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Don't Introduce Yourself to a Customer You've Already Met

August 23, 2011  

How is an existing customer supposed to feel when you send a form letter inviting her to sample your product or service and become a new customer? According to Allison DeFord, mistakes like this unnecessarily alienate otherwise happy customers—and might even send them into the arms of competitor who can remember their name.

Your best defense is a two-pronged offense that combines meticulous database management with a solid content strategy. Writing at the FELT blog, DeFord recommends components like these:

  • Random letters of appreciation. Send a note of thanks—perhaps once each year—to let customers know you value their loyalty.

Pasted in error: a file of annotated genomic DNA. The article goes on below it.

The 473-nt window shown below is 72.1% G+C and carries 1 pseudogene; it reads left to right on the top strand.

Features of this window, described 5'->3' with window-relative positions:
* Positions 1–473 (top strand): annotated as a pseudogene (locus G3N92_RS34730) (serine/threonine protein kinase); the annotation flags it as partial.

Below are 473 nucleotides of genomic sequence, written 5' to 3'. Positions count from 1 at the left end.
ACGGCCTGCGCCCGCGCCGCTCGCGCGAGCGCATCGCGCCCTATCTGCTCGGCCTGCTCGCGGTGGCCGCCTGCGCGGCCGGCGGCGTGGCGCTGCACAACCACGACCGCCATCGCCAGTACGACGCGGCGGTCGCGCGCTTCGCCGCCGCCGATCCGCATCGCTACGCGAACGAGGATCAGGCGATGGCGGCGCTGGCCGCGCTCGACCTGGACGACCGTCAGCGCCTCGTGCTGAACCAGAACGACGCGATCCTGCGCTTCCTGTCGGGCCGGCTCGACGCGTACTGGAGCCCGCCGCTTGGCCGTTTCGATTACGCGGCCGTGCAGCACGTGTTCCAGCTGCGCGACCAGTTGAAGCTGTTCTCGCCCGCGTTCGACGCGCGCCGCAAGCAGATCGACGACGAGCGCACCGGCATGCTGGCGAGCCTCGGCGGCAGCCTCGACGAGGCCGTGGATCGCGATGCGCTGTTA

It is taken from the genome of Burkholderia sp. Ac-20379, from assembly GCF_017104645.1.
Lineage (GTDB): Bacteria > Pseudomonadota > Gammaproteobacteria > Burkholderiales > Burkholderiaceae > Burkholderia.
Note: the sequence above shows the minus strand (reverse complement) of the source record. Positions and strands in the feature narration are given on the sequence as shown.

• Acknowledgement of milestones. When you celebrate a customer's birthday, or the anniversary of his first purchase, it reminds him that he matters to you.
  • Handwritten notes of congratulation. Supply everyone in your company with high-quality note cards, advises DeFord, and encourage them to send handwritten notes that laud customers' accomplishments and promotions.
  • Exclusive customer-only offers and news. Giving customers a special discount or a pre-launch sneak-peak is a great way to make them feel special.
  • User forums and online communities. A private space for discussion and interaction is beneficial to customers—and enables you to take notes on their concerns and interests.

The Po!nt: Treating an existing customer like a potential customer might turn her into a former customer. So make sure she knows you know exactly who she is.


Source: FELT.

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